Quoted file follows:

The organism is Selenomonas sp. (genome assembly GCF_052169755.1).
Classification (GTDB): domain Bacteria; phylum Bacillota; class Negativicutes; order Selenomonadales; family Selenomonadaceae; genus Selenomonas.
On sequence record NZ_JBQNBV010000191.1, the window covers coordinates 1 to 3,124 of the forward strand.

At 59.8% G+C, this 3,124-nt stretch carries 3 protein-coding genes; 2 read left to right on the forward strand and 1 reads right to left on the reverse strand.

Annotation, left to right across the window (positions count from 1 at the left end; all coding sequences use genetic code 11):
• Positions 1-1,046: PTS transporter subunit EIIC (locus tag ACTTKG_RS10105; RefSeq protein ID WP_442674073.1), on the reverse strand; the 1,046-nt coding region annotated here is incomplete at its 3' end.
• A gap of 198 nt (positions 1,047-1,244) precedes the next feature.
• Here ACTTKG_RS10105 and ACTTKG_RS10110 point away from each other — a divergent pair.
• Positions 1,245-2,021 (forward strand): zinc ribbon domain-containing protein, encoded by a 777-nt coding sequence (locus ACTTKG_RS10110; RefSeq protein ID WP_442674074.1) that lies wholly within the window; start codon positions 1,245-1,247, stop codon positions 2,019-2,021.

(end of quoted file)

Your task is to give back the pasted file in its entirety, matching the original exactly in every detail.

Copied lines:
The organism is Selenomonas sp. (genome assembly GCF_052169755.1).
Classification (GTDB): domain Bacteria; phylum Bacillota; class Negativicutes; order Selenomonadales; family Selenomonadaceae; genus Selenomonas.
On sequence record NZ_JBQNBV010000191.1, the window covers coordinates 1 to 3,124 of the forward strand.

At 59.8% G+C, this 3,124-nt stretch carries 3 protein-coding genes; 2 read left to right on the forward strand and 1 reads right to left on the reverse strand.

Annotation, left to right across the window (positions count from 1 at the left end; all coding sequences use genetic code 11):
• Positions 1-1,046: PTS transporter subunit EIIC (locus tag ACTTKG_RS10105; RefSeq protein ID WP_442674073.1), on the reverse strand; the 1,046-nt coding region annotated here is incomplete at its 3' end.
• A gap of 198 nt (positions 1,047-1,244) precedes the next feature.
• Here ACTTKG_RS10105 and ACTTKG_RS10110 point away from each other — a divergent pair.
• Positions 1,245-2,021 (forward strand): zinc ribbon domain-containing protein, encoded by a 777-nt coding sequence (locus ACTTKG_RS10110; RefSeq protein ID WP_442674074.1) that lies wholly within the window; start codon positions 1,245-1,247, stop codon positions 2,019-2,021.